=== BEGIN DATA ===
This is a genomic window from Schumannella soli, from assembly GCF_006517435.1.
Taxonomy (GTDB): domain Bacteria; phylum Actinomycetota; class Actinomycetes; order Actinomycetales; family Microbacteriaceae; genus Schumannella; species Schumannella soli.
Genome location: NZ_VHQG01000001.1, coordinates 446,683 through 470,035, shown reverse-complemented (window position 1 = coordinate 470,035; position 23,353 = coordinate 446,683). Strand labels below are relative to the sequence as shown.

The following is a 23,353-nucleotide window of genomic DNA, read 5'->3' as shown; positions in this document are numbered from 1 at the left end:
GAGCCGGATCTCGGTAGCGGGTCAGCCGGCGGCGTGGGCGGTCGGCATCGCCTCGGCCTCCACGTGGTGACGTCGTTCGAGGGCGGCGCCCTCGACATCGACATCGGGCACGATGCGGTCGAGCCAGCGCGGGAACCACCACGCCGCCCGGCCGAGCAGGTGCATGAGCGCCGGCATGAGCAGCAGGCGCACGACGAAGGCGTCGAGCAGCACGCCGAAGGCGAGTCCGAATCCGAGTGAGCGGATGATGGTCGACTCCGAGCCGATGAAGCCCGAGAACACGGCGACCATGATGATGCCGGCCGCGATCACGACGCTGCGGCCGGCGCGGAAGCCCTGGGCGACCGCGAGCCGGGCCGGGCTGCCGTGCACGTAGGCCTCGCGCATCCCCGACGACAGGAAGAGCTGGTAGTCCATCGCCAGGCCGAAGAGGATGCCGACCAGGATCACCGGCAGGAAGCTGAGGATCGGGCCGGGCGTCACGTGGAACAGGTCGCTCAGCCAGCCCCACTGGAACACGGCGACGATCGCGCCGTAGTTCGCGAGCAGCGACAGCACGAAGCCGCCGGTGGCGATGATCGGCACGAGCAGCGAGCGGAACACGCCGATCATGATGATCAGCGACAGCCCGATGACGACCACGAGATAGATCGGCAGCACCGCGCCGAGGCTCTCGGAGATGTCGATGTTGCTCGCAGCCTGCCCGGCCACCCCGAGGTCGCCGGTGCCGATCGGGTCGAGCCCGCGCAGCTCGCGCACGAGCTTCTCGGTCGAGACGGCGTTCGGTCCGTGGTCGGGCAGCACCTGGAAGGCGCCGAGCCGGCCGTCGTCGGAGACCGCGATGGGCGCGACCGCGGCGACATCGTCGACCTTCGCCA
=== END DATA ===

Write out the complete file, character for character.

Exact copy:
This is a genomic window from Schumannella soli, from assembly GCF_006517435.1.
Taxonomy (GTDB): domain Bacteria; phylum Actinomycetota; class Actinomycetes; order Actinomycetales; family Microbacteriaceae; genus Schumannella; species Schumannella soli.
Genome location: NZ_VHQG01000001.1, coordinates 446,683 through 470,035, shown reverse-complemented (window position 1 = coordinate 470,035; position 23,353 = coordinate 446,683). Strand labels below are relative to the sequence as shown.

The following is a 23,353-nucleotide window of genomic DNA, read 5'->3' as shown; positions in this document are numbered from 1 at the left end:
GAGCCGGATCTCGGTAGCGGGTCAGCCGGCGGCGTGGGCGGTCGGCATCGCCTCGGCCTCCACGTGGTGACGTCGTTCGAGGGCGGCGCCCTCGACATCGACATCGGGCACGATGCGGTCGAGCCAGCGCGGGAACCACCACGCCGCCCGGCCGAGCAGGTGCATGAGCGCCGGCATGAGCAGCAGGCGCACGACGAAGGCGTCGAGCAGCACGCCGAAGGCGAGTCCGAATCCGAGTGAGCGGATGATGGTCGACTCCGAGCCGATGAAGCCCGAGAACACGGCGACCATGATGATGCCGGCCGCGATCACGACGCTGCGGCCGGCGCGGAAGCCCTGGGCGACCGCGAGCCGGGCCGGGCTGCCGTGCACGTAGGCCTCGCGCATCCCCGACGACAGGAAGAGCTGGTAGTCCATCGCCAGGCCGAAGAGGATGCCGACCAGGATCACCGGCAGGAAGCTGAGGATCGGGCCGGGCGTCACGTGGAACAGGTCGCTCAGCCAGCCCCACTGGAACACGGCGACGATCGCGCCGTAGTTCGCGAGCAGCGACAGCACGAAGCCGCCGGTGGCGATGATCGGCACGAGCAGCGAGCGGAACACGCCGATCATGATGATCAGCGACAGCCCGATGACGACCACGAGATAGATCGGCAGCACCGCGCCGAGGCTCTCGGAGATGTCGATGTTGCTCGCAGCCTGCCCGGCCACCCCGAGGTCGCCGGTGCCGATCGGGTCGAGCCCGCGCAGCTCGCGCACGAGCTTCTCGGTCGAGACGGCGTTCGGTCCGTGGTCGGGCAGCACCTGGAAGGCGCCGAGCCGGCCGTCGTCGGAGACCGCGATGGGCGCGACCGCGGCGACATCGTCGACCTTCGCCA